House didn't have a retort coming, staying quiet and mirroring her widened eyes instead. Her breath grew faster with every second passing. And he thought he saw water welling in her eyes.
"What are you doing?" she said, still shrieking.
His throat was suddenly burning; it ached him. The cappuccino-because it must have been the cappuccino-had taken its effect at long last, he thought.
Nevertheless, when he finally discovered the right words to reply to Cameron, he found himself yelling with the same strength she had used against him.
"You don't go!"
Around them, the world was urgently back to normalcy. The truck still stood there, waiting. Dr. Walker, no longer finding their argument captivating, returned her attention to the group. The box man was still nowhere in sight. The aircrafts had long gone but the smell of the smokes they left still lingered around both their noses.
Between them, there were scattered, futile pills-and nothing. No exchange; nothing.
But when the silence became too overwhelming, it was Cameron's turn to stop it.
"Why?" she confronted, still loud but softer than before.
House rolled his eyes, mildly thumping his cane all the while. "For all you know, they were dropping a deadly virus over there," he bellowed.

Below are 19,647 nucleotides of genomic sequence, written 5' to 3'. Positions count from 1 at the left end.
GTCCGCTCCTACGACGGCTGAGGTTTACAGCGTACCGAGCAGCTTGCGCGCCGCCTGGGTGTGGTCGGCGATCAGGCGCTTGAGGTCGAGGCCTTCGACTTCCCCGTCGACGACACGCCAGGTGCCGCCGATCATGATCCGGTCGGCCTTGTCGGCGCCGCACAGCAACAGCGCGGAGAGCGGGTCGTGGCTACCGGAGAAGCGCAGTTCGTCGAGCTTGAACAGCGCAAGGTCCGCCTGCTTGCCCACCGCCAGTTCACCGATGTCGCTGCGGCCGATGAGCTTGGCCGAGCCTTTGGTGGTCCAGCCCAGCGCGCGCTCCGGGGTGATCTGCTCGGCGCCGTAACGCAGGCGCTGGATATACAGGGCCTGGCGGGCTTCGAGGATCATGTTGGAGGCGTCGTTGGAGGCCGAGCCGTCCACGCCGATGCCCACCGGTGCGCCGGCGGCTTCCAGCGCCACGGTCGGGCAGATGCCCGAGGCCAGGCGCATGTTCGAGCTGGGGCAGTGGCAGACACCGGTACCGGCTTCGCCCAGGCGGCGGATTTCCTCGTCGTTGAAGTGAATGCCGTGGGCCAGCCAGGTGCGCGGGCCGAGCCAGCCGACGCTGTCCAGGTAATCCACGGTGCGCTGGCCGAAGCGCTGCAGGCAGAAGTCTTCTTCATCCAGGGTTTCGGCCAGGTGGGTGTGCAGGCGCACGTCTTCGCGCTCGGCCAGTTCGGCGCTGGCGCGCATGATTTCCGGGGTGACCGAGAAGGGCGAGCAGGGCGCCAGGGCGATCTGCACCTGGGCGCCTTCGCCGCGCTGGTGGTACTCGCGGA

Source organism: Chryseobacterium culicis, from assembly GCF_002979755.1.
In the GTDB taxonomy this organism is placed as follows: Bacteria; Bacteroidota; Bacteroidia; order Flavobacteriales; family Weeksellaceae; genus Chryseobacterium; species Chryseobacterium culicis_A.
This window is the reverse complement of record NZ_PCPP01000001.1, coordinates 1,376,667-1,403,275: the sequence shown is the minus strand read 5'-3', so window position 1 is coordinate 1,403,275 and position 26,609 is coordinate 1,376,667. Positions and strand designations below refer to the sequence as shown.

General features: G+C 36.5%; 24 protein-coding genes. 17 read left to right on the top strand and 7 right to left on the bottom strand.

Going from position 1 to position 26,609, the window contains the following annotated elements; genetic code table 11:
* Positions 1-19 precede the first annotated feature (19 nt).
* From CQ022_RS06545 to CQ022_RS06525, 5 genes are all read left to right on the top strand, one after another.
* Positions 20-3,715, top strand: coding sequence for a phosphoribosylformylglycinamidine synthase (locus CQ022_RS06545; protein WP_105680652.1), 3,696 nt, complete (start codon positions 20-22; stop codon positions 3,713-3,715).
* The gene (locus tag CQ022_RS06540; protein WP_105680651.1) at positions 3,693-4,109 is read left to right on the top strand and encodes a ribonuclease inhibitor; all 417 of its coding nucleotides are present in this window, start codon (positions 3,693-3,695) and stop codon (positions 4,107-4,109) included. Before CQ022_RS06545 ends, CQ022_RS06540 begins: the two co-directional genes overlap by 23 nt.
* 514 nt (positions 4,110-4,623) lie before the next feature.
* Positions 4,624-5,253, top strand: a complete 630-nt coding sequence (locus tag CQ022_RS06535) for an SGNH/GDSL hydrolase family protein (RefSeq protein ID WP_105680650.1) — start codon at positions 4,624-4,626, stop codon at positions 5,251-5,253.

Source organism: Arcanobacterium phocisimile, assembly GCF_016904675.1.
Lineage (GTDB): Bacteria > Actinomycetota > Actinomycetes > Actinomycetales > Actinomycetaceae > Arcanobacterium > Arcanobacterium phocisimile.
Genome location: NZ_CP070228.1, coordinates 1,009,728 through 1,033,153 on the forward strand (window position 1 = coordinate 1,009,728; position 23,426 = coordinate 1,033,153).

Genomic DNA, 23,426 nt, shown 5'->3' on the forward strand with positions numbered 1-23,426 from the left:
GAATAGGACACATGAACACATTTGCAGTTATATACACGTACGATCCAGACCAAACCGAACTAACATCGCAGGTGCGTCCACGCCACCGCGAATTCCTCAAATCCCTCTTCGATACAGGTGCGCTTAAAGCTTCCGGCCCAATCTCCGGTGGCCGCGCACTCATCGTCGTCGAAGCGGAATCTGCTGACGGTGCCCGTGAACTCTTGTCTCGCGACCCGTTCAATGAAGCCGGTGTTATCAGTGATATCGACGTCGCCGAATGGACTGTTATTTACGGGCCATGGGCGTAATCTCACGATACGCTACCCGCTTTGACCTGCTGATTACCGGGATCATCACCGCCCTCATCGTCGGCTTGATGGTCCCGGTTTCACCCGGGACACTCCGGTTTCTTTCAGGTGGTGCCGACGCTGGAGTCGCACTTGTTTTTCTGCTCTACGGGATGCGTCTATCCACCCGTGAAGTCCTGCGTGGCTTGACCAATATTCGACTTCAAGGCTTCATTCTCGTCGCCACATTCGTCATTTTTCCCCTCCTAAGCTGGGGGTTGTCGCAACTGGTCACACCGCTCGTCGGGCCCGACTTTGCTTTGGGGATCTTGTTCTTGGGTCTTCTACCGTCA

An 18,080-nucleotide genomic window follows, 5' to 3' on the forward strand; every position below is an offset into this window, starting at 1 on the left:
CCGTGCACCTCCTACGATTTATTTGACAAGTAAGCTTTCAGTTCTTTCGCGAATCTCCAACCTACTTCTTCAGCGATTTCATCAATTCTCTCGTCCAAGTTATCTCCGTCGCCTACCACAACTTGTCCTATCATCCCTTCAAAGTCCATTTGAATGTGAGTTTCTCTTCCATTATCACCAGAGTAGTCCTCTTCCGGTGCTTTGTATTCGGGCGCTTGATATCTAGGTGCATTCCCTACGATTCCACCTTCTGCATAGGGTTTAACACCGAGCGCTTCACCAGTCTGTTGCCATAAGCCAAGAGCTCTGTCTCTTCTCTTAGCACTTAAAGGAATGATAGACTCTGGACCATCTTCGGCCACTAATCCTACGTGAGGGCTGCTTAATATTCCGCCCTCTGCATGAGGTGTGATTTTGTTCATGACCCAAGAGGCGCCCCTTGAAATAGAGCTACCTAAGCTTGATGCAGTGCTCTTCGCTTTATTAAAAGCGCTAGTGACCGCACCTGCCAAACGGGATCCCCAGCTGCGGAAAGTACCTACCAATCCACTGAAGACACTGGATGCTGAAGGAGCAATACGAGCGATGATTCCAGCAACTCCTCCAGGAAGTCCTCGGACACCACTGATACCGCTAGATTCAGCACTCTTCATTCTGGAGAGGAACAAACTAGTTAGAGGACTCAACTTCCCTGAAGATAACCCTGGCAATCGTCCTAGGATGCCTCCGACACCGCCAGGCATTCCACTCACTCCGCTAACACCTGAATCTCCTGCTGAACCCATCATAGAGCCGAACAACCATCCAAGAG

She pursed her lips, shrugging and shaking her head. "Exactly the reason why I need to be there," she answered, briefly.
House watched the left end of her lips in silence as it curled upwards, and took a long and deep breath.
There was a moment of another pause that they fell into, shattered only by House. But old, his words were. "You don't go," he repeated.
Somehow, it came out faint. He never meant it to be that way but it did. He wasn't built for this but he wasn't the one to regret, either. So he let it hang above them, watching the sentence pulled a sigh from Cameron's side.
But she held no reply with that, looking back at him instead. Over the sound of an engine revving, House had almost missed it.
The smokes, though, were getting thinner; the man still hadn't come back for another box. The vials had long been forgotten. The hands that used to take care of them now hung worthlessly at Cameron's sides.
"I want to," she said eventually.
From the corner of his eyes, he caught the sudden unfitting stillness that wrapped the lawn and the realm in it around. But the thing is, the bow that tied was blocking his view; not keeping him inside. So he said nothing and held her gaze still.
But from her end, she let her left hand shift to touch his right one. It moved to finger the skin on his wrist and brush over his elbow, up to his arm, until it was finally placed on his cheek. She didn't cup it, no; she just let the hand stay, sensing his stubble with the tips of her fingers.
His eyes closed voluntarily, as his head clung to her touch. In the darkness, every little murmur; every subtle hum was as loud as the sound he heard this morning; the one Thirteen laughed about, the one that was there. Jets and helicopters swirled in the distance. Steps and tires. The wind in the background.
And the words Cameron whispered.
When he opened his eyes, she was gone already.